Gadgets.  Hong Kong people love their electronics.  When you visit HK, you will notice everyone constantly with their head down busy with their mobile phones.  If you take a minute to creep the screen of the stranger beside you, one will find their neighbor engrossed in matters not requiring their immediate attention: facebook and instagram updates, playing candy crush and watching tv.  As such, Hong Kong is a haven for all things electronics.  They love to embrace gadgets that allow them to consume media (and bandwidth) at a alarming rate.  Mobile phones are status symbols which require constant update rather than serving a utilitarian purpose.  As the majority of the population craves new phones, there exists a large secondary market for second hand phones and electronics.

Sham Sui Po is a district on the Kowloon side where anything gadget related can be found.

This gentleman’s business is devoted to solely selling magnets of all shapes and sizes.

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It’s a modern day everyday flea market with a dogs breakfast of assortment.  Cellphones, watches, flashlights, record players, power tools, anything you can think of which requires a power source to run; this place will have.  Dre Beats for $20 HKD, cellphone cases $50 HKD, nato straps $35 HKD and knick knacks.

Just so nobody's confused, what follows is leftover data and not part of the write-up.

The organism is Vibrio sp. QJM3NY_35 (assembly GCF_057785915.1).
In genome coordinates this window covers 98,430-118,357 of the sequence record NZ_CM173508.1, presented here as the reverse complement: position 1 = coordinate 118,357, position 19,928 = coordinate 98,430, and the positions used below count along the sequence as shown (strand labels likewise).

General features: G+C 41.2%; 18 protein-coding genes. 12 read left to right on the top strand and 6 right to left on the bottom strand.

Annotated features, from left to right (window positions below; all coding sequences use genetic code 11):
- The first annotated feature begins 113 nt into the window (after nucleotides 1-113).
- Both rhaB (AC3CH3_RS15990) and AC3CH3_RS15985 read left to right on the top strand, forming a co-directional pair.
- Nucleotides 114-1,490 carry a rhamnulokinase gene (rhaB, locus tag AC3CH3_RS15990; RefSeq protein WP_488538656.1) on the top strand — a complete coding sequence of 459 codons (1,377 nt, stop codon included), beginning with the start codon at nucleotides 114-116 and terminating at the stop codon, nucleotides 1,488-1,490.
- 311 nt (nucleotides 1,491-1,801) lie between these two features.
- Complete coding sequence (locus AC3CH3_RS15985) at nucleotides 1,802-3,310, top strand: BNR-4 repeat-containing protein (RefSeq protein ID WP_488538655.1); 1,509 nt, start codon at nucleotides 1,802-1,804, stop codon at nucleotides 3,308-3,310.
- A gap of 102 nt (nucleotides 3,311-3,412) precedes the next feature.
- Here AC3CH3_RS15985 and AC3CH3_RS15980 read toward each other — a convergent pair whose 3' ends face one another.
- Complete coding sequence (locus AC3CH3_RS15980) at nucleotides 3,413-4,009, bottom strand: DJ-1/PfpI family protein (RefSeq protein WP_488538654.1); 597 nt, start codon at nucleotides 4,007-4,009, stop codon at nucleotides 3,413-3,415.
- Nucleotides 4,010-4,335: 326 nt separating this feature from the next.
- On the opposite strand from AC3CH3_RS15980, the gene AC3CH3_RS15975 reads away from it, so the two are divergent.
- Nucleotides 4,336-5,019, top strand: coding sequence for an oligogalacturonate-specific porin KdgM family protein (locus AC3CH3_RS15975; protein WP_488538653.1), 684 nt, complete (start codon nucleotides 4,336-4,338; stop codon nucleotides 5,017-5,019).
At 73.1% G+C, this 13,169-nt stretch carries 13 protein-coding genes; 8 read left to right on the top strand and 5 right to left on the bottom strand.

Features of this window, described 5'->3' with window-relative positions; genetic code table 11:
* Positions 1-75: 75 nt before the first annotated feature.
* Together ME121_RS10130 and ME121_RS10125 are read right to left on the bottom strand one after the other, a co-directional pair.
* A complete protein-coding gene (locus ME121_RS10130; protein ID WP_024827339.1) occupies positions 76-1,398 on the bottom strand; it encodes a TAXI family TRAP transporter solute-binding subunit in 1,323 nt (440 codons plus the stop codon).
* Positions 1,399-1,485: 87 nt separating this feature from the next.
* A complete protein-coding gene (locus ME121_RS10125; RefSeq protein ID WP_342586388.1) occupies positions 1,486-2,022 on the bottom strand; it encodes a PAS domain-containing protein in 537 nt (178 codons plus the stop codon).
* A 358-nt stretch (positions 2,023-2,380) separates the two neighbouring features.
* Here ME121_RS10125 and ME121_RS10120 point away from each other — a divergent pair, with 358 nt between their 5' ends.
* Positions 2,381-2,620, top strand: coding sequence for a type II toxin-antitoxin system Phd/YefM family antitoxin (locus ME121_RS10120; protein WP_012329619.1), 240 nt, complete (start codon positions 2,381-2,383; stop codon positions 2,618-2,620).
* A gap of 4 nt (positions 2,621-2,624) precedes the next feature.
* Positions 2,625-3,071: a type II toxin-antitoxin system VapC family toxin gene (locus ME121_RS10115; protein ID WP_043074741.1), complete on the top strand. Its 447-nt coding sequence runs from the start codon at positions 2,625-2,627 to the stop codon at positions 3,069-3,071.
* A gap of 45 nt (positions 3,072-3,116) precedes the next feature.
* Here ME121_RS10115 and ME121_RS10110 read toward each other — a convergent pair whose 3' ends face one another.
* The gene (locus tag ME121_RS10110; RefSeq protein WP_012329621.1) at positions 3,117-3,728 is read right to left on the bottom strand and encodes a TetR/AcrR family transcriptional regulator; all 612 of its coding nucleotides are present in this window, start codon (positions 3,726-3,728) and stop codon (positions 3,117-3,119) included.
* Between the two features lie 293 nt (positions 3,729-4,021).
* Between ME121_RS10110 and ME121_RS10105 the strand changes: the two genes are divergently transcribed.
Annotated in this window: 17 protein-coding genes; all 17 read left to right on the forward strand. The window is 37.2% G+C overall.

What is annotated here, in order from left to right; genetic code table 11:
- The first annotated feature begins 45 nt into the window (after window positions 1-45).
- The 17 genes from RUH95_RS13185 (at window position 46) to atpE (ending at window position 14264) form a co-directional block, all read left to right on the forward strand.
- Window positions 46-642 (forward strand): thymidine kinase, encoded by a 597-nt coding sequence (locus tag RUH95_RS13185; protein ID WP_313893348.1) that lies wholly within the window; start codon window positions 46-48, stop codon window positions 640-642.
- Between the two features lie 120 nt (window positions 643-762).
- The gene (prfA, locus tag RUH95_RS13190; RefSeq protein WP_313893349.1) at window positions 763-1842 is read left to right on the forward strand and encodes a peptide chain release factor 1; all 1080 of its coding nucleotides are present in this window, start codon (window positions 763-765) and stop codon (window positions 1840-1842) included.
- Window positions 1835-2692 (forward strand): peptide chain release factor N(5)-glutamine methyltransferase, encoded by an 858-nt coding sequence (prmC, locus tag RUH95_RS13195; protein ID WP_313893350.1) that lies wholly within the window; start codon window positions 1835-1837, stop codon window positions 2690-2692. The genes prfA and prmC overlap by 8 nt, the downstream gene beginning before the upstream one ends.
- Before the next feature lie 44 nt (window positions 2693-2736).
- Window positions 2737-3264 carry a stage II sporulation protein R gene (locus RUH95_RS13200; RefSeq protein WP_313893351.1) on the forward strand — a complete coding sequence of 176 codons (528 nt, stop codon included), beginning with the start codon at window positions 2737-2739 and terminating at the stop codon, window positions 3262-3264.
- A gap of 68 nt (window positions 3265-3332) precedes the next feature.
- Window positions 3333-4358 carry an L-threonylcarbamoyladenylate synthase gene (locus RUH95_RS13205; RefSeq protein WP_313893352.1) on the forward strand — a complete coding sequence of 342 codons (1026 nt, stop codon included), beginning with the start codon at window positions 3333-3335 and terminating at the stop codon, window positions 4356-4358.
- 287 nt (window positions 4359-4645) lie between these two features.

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With shops bursting with used electronics, bring your poker face.  The initial price will always be market value.  One can generally negotiate the final price of a used cellphone or tablet to 50% of market value.  The shops do a lot of business in trade so you can gauge the quality of your deal instantly by going to another shop and asking them to quote their purchase price.  I got suckered on my first used cellphone purchase, HTC One (the first iteration of Dre beats) for $2600.  I took it to a second shop to see their buy back price only for the shop owner to tell me he won’t go near HTC phones as they are impossible to offload.  I should have paid max $1500.  Learn from my mistake.  Research the phone market price first and work the deal.  You can really nickle and dime these guys.  The cellphone guys also sell many version of China phones – think fake Samsung Notes.  If you have an old piece of electronic equipment which you plan to keep forever for nostalgic, Sham Sui Po’s giant flea market would be the source to pick up spare parts to keep it ticking into the future.

A lot of traders in SSP buy large volumes of electronic gadgets to resell back home – obsolete phones by Asia and North American standards but state of the art in Africa.


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